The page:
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Popular Exhibition Goose Bumps! The Science of Fear Returns to the California Science Center on February 5, 2011

Image: CaliforniaScienceCenter.org
LOS ANGELES, USA /PRNewswire-USNewswire/ — Goose Bumps! The Science of Fear, a popular touring exhibition developed by the California Science Center, explores this universal emotion. Through fun, interactive challenges, guests can experience fear in a safe environment and discover the science behind their physical and emotional responses. The exhibit opens on February 5, 2011, and runs through April 24, 2011; admission is free.
The 6,000 square-foot exhibit includes immersive environments and full-body, interactive experiences that allow guests to test their own fears and rate their physiological responses. Leading scientists and their current research on the neurobiology, physiology and psychology of fear are also featured throughout the exhibit.
“We all experience fear, but many people do not understand why,” said Dr. David Bibas, California Science Center Curator of Technology Programs and exhibit organizer for Goose Bumps!  “This is the first comprehensive exhibit on fear that engages visitors with fun experiences that trigger an authentic fear response and then motivates them to learn how the brain and body work together in response to danger. “
Goose Bumps! begins with the Fear Challenge Course, where visitors can face four common fears in a safe environment. The first challenge, Fear of Animals, dares guests to reach into concealed terrariums that might be the home of creepy-crawly creatures. In the next room, Fear of Electric Shock, visitors may feel their heart pounding as they anticipate getting zapped by a jolt of electricity. In Fear of Loud Noises visitors test this innate fear that helps keep us out of harm’s way. Finally, the Fear of Falling challenge allows guests to experience a sudden loss of support and then watch a video recording of their reaction to the experience of falling backward.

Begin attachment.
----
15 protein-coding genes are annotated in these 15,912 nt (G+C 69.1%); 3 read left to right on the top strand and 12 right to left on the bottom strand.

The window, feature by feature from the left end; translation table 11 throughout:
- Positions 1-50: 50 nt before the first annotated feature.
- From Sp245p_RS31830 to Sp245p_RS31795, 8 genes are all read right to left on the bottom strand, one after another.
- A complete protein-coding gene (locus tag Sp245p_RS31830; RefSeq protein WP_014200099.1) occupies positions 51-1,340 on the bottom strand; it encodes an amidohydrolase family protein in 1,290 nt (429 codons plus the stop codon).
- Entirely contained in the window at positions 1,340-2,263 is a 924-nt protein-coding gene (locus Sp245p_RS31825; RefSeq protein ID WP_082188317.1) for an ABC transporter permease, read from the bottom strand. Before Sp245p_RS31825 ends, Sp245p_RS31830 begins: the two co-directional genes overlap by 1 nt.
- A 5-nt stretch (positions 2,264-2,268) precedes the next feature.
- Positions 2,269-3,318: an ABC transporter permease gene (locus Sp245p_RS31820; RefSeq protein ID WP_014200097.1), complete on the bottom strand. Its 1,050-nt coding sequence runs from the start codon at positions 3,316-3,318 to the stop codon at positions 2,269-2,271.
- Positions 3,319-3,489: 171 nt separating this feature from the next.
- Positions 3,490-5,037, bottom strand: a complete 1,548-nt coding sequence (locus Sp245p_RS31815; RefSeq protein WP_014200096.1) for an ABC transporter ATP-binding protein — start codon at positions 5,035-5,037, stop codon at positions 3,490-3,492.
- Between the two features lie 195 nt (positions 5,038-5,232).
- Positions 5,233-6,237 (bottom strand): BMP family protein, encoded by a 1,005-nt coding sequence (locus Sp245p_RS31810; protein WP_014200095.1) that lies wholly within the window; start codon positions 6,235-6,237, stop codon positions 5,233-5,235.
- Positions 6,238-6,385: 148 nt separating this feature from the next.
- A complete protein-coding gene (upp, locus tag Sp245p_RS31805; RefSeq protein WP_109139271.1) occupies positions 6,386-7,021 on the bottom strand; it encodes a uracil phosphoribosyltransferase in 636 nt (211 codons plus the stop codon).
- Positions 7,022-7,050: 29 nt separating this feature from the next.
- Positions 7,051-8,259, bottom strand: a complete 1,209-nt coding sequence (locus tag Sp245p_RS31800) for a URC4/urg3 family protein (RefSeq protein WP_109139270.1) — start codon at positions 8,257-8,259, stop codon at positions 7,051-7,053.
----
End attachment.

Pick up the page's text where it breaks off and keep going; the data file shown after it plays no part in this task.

Another exhibit highlight is the Fear Lab, a section which explores the brain’s structures and pathways that drive the fear response. Visitors will meet Mr. Goose Bumps, a larger-than-life figure that illustrates, through animation, how the brain and body work together in response to danger. Real brains and brain slices preserved through the process of plastination are on display showing similarities in a key fear structure in the brains of humans and animals.
Goose Bumps! has been touring Science Centers across the nation since 2007, including stops at COSI in Columbus, Ohio; the Boston Museum of Science; OMSI in Portland, Oregon; and the Arizona Science Center.
Design and Development
This exhibit was developed in cooperation with and partially funded by the Science Museum Exhibit Collaborative, which includes the California Science Center, the Boston Museum of Science, COSI, Columbus, the Fort Worth Museum of Science and History, The Franklin Institute, the Science Museum of Minnesota and the Oregon Museum of Science and Industry.
This project was supported, in part, by a grant from the Informal Science Education program of the National Science Foundation under grant ESI-0515470.
About the California Science Center
The California Science Center’s mission is as follows: “We aspire to stimulate curiosity and inspire science learning in everyone by creating fun, memorable experiences, because we value science as an indispensable tool for understanding our world, accessibility and inclusiveness, and enriching people’s lives.” The California Science Center and IMAX Theater are located in historic Exposition Park just west of the Harbor (110) Freeway at 700 Exposition Park Drive, Los Angeles

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Judith Rubin
Judith Rubin
Judith Rubin ([email protected]) is a leading journalist, content marketing specialist and connector in the international attractions industry. She reports on design and technical design, production and project management, industry trends and company culture. From 2005-2020 she ran communications and publications for the Themed Entertainment Association (TEA). In 2013, she was honored with the TEA Service Award. She was development director of IMERSA and publicist for the Large Format Cinema Association, and has contributed to the publications of PLASA, IAAPA and the International Planetarium Society. Judith joined World’s Fair magazine in 1987, which introduced her to the attractions industry. She joined InPark in 2010. Judith earned a BFA from Pratt Institute. She has lived in Detroit, New York, Oakland, and now Saint Louis, where she is active in the local arts community.

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